A Leeds University student was left to die behind rubbish bins in Harrogate after taking a lethal cocktail of drugs, an inquest heard.
Dentistry student Mariam Ali Shaabam Hussain Khesroh, was found dead behind Brandon Lodge off Lancaster Park Road on the morning of April 10 2013, after taking a combination of ketamine and Heroin.
Mariam had been dragged out of the building and left behind some bins for an hour and a half before an ambulance was called.
The inquest heard that the drugs had contributed to Mariam’s death and that it could have been avoided if medical assistance had been sought sooner.
The 24-year-old student from Kuwait had travelled to Harrogate on April 9 to celebrate after completing her final dentistry exams at Leeds University.
Detective Sergeant Steve Menzies of Harrogate CID, said: “This is a very sad case in which a celebration turned into a tragedy. Mariam was about to embark on a career in dentistry. Unfortunately having just passed her final exams she was never aware that she had her passed her degree.
“The two people in her company were aware of her troubled breathing after she took a cocktail of drugs but no medical assistance was sought. I would expect that most people’s thoughts would have been to get her emergency medical assistance, especially as Harrogate Hospital A&E was directly across the road to Brandon Lodge.
“Mariam was dragged to the rear of the building and left behind some bins. There was a further one and a half hour delay before an ambulance was called.”
Assistant Coroner for North Yorkshire, Geoff Fell recorded a verdict of misadventure on February 26 2014.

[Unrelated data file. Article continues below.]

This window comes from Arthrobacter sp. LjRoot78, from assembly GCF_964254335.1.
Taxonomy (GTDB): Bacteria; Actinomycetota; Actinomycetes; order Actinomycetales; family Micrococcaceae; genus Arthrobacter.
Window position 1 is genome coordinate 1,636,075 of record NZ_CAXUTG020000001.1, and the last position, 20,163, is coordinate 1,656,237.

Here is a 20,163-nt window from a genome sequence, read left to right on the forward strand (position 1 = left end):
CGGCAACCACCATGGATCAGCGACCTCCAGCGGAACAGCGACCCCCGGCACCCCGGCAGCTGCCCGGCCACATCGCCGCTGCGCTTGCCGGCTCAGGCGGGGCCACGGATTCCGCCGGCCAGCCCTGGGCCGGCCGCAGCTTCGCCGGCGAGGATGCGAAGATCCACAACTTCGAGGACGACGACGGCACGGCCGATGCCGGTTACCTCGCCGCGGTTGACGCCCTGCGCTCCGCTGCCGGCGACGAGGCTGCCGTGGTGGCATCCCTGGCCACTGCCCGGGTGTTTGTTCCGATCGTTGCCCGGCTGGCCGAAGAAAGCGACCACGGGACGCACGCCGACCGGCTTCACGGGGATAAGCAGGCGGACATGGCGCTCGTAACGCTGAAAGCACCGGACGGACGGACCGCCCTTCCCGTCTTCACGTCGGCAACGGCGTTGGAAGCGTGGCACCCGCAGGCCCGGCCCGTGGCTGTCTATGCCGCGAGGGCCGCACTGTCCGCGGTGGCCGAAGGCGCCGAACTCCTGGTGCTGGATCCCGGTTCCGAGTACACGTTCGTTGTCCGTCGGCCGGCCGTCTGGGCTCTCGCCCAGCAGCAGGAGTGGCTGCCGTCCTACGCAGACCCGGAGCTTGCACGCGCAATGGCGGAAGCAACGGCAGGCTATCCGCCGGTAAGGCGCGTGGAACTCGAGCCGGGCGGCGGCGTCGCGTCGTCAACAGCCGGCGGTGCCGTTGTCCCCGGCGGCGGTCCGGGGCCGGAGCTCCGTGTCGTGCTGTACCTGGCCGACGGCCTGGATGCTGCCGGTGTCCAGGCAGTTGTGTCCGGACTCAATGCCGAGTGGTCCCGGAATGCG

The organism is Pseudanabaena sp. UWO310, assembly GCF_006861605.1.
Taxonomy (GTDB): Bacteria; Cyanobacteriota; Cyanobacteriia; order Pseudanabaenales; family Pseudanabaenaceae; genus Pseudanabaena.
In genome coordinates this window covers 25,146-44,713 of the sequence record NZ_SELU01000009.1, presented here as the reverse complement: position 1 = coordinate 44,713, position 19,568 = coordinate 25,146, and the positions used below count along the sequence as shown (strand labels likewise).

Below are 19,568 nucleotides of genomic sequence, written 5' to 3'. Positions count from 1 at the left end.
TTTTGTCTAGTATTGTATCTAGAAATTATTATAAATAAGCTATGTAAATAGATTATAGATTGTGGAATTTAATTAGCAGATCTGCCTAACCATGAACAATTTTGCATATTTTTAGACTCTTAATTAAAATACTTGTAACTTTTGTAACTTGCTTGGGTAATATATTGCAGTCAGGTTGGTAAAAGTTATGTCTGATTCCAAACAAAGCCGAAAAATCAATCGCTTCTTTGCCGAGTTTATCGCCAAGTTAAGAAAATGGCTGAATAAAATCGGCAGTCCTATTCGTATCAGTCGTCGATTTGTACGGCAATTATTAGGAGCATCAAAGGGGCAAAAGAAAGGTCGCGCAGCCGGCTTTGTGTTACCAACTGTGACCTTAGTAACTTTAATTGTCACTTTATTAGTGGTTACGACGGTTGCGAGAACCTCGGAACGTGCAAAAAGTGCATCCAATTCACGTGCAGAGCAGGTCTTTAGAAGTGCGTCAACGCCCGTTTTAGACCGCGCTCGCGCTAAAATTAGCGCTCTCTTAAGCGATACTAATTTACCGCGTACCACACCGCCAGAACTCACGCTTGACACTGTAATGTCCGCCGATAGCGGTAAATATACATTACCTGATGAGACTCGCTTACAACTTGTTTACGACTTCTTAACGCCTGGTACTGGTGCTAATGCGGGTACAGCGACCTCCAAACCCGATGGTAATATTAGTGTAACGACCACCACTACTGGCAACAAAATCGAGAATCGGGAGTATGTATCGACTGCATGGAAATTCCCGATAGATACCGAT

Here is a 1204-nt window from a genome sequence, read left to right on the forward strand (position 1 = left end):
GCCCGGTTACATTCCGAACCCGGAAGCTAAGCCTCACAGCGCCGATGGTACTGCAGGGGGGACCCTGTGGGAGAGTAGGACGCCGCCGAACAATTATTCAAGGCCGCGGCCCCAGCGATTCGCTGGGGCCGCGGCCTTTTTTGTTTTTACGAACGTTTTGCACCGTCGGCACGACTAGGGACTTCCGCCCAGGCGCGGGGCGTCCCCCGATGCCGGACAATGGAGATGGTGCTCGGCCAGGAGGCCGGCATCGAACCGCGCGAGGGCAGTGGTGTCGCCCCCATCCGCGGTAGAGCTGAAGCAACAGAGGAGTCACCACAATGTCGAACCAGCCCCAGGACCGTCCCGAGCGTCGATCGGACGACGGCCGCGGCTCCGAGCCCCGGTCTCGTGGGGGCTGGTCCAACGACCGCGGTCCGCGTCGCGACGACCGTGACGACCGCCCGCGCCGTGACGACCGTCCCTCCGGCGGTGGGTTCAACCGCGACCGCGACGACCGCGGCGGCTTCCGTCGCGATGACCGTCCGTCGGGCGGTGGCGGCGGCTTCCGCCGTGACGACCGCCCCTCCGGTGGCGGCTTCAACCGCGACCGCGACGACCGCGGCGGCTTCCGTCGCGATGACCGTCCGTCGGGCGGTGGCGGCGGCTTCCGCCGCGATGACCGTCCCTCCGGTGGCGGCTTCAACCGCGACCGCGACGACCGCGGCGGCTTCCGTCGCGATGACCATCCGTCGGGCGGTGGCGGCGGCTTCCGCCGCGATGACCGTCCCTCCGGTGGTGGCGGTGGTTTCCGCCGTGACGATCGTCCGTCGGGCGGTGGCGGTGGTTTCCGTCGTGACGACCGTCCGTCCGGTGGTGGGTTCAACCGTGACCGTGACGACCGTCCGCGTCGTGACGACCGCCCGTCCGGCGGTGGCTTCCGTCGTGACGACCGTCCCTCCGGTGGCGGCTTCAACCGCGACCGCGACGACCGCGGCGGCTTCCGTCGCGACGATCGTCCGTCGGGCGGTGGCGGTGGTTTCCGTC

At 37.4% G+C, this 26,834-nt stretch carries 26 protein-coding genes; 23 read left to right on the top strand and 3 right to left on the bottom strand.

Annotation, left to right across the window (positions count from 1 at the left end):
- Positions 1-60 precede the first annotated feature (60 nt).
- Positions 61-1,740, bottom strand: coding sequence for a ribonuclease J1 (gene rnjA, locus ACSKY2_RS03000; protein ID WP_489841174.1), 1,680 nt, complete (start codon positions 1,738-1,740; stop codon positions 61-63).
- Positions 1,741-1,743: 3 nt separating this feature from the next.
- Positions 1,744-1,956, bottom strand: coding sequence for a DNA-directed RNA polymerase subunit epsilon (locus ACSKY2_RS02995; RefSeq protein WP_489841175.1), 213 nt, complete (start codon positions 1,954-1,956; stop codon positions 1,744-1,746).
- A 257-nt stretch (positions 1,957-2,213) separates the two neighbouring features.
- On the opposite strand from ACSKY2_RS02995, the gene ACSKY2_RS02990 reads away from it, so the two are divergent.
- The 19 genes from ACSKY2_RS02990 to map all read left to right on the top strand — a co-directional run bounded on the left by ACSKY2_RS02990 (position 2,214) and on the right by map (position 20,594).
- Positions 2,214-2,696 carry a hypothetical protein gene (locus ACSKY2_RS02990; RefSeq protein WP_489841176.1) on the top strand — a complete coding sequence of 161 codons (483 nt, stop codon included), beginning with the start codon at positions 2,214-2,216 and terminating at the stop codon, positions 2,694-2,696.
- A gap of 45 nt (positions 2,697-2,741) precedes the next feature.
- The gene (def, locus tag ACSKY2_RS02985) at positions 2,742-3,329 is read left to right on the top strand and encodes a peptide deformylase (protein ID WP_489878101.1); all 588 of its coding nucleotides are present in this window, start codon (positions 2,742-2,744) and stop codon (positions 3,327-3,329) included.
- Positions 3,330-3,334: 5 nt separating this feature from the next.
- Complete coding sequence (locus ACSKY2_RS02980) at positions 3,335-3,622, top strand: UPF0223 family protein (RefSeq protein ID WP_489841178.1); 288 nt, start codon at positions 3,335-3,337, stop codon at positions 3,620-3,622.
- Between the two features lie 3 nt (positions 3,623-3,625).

North Yorkshire Police and Mr Fell are now highlighting an agreement between emergency services in North Yorkshire which states that the police will not be called to a suspected drugs overdose unless there are suspicious circumstances or the ambulance crew need police assistance.
Mr Fell said: “As this tragic case highlights, time is a crucial factor in cases involving the misuse of drugs and any delay in calling for medical assistance can mean the difference between life and death.
“Our main concern is that people receive the care that they need as quickly as possible, therefore an agreement was introduced in 2007 which means that emergency health workers will not routinely call the police in the event of an apparent drugs overdose.”
Det Sgt Menzies added: “I echo Assistant Coroner, Mr Fell’s comments that there are lessons to be learnt.
“This is a prime example of the serious dangers of taking illicit drugs. I was dismayed to hear a number of witnesses talk in a blasé way about the use of ketamine as a ‘party’ drug. This drug is a horse tranquiliser and unfortunately the misuse of this drug has contributed to the death of Mariam. We also heard evidence from one witness who knew of another person who had died after using ketamine.
“I would strongly urge against the use of illegal drugs. If anybody does use them and suffers any adverse affect, especially and in particular with laboured breathing, they need immediate emergency medical assistance. In that situation ring 999 and ask for an ambulance. You could save a life.
“Miriam’s death could have been avoided and this is a waste of a talented young life. Our thoughts are with Mariam’s family and friends as they try to come to terms with what happened to her.”
No criminal charges were brought against anyone in connection with her death, including those present at the time.
Miriam was awarded her degree posthumously by Leeds University which was collected by a member of her family who attended the graduation ceremony.
There are a range of organisations who can help adults and young people who have drug problems: See Talk to Frank www.talktofrank.com/need-support Tel 0800 77 66 00 or The Gate Community drug treatment service in Harrogate tel 01423 507185.